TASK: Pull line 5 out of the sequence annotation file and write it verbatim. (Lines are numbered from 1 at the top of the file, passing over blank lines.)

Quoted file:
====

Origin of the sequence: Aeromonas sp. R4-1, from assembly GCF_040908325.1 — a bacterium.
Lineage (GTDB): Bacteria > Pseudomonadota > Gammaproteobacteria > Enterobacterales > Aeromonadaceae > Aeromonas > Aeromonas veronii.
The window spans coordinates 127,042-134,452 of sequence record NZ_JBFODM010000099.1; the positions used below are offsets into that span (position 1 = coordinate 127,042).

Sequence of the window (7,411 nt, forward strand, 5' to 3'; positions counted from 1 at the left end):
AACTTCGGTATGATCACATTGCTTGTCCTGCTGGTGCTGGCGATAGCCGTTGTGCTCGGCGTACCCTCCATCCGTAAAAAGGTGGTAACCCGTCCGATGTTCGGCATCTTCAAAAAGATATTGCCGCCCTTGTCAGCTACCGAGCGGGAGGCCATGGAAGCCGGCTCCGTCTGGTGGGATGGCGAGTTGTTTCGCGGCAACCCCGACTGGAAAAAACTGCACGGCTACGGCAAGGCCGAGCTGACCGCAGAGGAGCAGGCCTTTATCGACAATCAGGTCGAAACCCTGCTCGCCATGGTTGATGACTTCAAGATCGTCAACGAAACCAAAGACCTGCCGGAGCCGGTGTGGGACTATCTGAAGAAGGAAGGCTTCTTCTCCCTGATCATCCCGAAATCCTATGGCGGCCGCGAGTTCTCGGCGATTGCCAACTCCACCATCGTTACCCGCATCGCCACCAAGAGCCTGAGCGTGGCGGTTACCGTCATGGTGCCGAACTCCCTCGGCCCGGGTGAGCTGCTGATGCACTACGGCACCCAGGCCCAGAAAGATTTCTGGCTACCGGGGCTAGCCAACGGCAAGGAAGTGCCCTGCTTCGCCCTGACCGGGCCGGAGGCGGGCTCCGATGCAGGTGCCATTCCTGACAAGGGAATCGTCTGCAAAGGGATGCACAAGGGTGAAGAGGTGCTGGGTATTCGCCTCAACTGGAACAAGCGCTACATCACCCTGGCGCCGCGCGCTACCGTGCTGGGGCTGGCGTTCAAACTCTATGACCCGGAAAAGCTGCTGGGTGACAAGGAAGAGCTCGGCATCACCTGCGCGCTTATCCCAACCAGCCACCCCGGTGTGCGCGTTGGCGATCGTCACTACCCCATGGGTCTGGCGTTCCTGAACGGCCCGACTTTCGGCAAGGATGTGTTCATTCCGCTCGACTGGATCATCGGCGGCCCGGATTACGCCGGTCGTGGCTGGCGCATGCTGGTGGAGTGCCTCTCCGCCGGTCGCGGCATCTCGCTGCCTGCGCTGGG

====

AACTTCGGTATGATCACATTGCTTGTCCTGCTGGTGCTGGCGATAGCCGTTGTGCTCGGCGTACCCTCCATCCGTAAAAAGGTGGTAACCCGTCCGATGTTCGGCATCTTCAAAAAGATATTGCCGCCCTTGTCAGCTACCGAGCGGGAGGCCATGGAAGCCGGCTCCGTCTGGTGGGATGGCGAGTTGTTTCGCGGCAACCCCGACTGGAAAAAACTGCACGGCTACGGCAAGGCCGAGCTGACCGCAGAGGAGCAGGCCTTTATCGACAATCAGGTCGAAACCCTGCTCGCCATGGTTGATGACTTCAAGATCGTCAACGAAACCAAAGACCTGCCGGAGCCGGTGTGGGACTATCTGAAGAAGGAAGGCTTCTTCTCCCTGATCATCCCGAAATCCTATGGCGGCCGCGAGTTCTCGGCGATTGCCAACTCCACCATCGTTACCCGCATCGCCACCAAGAGCCTGAGCGTGGCGGTTACCGTCATGGTGCCGAACTCCCTCGGCCCGGGTGAGCTGCTGATGCACTACGGCACCCAGGCCCAGAAAGATTTCTGGCTACCGGGGCTAGCCAACGGCAAGGAAGTGCCCTGCTTCGCCCTGACCGGGCCGGAGGCGGGCTCCGATGCAGGTGCCATTCCTGACAAGGGAATCGTCTGCAAAGGGATGCACAAGGGTGAAGAGGTGCTGGGTATTCGCCTCAACTGGAACAAGCGCTACATCACCCTGGCGCCGCGCGCTACCGTGCTGGGGCTGGCGTTCAAACTCTATGACCCGGAAAAGCTGCTGGGTGACAAGGAAGAGCTCGGCATCACCTGCGCGCTTATCCCAACCAGCCACCCCGGTGTGCGCGTTGGCGATCGTCACTACCCCATGGGTCTGGCGTTCCTGAACGGCCCGACTTTCGGCAAGGATGTGTTCATTCCGCTCGACTGGATCATCGGCGGCCCGGATTACGCCGGTCGTGGCTGGCGCATGCTGGTGGAGTGCCTCTCCGCCGGTCGCGGCATCTCGCTGCCTGCGCTGGG